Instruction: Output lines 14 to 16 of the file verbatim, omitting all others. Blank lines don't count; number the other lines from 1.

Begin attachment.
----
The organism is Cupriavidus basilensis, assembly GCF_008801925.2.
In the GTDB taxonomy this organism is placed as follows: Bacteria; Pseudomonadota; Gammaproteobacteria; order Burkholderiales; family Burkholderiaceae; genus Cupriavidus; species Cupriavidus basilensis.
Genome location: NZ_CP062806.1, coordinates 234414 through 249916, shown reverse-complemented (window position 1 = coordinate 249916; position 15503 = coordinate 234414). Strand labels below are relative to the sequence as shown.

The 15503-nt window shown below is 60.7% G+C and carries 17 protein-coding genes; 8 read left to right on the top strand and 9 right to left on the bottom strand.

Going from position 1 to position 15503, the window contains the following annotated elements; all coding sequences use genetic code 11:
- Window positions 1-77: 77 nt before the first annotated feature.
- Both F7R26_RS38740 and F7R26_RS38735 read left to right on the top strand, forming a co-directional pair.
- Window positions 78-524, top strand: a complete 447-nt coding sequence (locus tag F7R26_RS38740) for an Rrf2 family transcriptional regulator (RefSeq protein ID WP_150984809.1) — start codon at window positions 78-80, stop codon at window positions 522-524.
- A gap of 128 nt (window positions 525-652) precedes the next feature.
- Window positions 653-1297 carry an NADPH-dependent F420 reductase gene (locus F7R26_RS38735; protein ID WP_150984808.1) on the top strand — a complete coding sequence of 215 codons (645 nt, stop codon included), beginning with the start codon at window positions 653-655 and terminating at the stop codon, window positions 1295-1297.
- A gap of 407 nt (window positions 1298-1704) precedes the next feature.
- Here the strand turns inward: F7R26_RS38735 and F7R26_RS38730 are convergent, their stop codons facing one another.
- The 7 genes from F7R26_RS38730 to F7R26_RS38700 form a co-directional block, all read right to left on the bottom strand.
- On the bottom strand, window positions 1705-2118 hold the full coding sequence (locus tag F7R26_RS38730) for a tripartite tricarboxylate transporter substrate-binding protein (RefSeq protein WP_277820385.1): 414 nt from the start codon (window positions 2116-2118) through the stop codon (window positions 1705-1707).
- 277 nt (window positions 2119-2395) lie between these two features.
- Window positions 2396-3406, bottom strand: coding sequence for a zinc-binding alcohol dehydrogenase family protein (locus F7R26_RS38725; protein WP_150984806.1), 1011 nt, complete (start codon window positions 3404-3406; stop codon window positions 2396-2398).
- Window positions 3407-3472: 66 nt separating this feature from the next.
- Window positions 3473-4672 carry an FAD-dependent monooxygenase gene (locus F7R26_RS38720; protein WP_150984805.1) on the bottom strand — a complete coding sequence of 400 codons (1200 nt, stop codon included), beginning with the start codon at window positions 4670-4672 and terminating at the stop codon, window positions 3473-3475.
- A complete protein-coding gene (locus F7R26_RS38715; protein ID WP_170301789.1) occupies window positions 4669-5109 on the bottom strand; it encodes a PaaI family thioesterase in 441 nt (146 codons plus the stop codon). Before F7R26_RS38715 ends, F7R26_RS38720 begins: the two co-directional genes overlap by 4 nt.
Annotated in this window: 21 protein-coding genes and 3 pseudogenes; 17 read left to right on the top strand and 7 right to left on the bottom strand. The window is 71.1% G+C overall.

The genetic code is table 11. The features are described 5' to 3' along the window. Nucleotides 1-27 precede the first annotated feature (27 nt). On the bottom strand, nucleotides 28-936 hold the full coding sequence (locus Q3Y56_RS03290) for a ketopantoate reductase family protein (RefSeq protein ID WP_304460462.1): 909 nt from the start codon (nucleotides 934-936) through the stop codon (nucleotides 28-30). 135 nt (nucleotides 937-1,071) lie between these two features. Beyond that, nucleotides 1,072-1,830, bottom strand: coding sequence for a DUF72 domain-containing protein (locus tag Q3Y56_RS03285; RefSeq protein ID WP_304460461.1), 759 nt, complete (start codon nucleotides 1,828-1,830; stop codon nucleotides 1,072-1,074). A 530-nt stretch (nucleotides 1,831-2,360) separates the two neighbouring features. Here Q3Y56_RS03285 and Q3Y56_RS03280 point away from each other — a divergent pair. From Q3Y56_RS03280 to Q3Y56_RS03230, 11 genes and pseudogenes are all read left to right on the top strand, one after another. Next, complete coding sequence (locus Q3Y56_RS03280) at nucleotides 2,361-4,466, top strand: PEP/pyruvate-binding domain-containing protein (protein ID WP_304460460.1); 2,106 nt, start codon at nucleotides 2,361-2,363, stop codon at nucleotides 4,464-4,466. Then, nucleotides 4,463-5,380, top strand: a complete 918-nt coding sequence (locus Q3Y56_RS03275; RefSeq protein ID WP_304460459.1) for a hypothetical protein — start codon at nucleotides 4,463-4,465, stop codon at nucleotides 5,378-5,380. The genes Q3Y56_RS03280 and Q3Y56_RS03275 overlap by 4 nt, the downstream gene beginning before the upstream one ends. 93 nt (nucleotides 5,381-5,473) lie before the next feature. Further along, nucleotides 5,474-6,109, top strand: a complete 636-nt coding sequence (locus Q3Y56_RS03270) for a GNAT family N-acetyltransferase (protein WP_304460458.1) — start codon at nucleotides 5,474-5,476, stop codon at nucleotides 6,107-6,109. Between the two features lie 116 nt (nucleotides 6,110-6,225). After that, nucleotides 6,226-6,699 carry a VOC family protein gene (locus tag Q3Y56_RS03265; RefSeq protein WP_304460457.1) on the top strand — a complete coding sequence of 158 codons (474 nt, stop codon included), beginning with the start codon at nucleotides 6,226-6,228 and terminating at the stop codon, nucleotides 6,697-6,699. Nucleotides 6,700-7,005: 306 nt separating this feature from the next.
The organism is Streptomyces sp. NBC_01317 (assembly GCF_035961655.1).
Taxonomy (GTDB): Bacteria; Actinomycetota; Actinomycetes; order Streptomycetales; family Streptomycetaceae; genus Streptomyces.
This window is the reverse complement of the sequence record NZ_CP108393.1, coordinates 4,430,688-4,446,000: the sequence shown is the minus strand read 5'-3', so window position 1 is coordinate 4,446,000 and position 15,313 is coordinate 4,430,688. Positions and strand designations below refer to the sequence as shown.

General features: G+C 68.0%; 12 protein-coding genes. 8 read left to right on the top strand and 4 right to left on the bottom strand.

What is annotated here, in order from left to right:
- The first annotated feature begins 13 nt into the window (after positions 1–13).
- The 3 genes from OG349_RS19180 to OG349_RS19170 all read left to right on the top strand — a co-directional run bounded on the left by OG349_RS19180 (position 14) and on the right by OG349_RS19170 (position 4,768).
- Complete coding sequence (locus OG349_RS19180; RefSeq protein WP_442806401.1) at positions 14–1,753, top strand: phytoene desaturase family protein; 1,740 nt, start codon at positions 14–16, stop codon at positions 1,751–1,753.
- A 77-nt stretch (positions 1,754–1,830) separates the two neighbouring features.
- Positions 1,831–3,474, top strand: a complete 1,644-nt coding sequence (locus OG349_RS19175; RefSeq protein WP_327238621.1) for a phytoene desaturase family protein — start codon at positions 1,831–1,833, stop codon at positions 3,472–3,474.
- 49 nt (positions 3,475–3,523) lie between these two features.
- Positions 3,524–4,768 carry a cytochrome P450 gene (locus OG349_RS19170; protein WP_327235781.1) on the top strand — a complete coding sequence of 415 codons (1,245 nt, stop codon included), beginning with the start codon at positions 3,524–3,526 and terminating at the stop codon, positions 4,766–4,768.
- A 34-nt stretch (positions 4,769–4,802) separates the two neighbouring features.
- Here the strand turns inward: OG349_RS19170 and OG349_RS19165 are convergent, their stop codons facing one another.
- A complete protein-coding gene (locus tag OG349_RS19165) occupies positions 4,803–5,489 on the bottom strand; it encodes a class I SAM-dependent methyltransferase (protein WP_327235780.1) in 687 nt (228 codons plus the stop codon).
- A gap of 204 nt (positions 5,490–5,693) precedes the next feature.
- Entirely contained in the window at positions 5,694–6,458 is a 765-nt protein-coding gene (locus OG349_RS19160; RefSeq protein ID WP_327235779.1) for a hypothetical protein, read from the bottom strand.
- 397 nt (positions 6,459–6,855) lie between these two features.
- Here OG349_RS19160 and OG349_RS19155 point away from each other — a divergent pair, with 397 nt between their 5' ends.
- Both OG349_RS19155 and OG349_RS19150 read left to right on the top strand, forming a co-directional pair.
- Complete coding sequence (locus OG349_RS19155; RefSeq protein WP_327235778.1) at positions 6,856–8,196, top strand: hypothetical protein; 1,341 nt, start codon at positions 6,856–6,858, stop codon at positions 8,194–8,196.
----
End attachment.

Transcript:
- On the bottom strand, window positions 1705-2118 hold the full coding sequence (locus tag F7R26_RS38730) for a tripartite tricarboxylate transporter substrate-binding protein (RefSeq protein WP_277820385.1): 414 nt from the start codon (window positions 2116-2118) through the stop codon (window positions 1705-1707).
- 277 nt (window positions 2119-2395) lie between these two features.
- Window positions 2396-3406, bottom strand: coding sequence for a zinc-binding alcohol dehydrogenase family protein (locus F7R26_RS38725; protein WP_150984806.1), 1011 nt, complete (start codon window positions 3404-3406; stop codon window positions 2396-2398).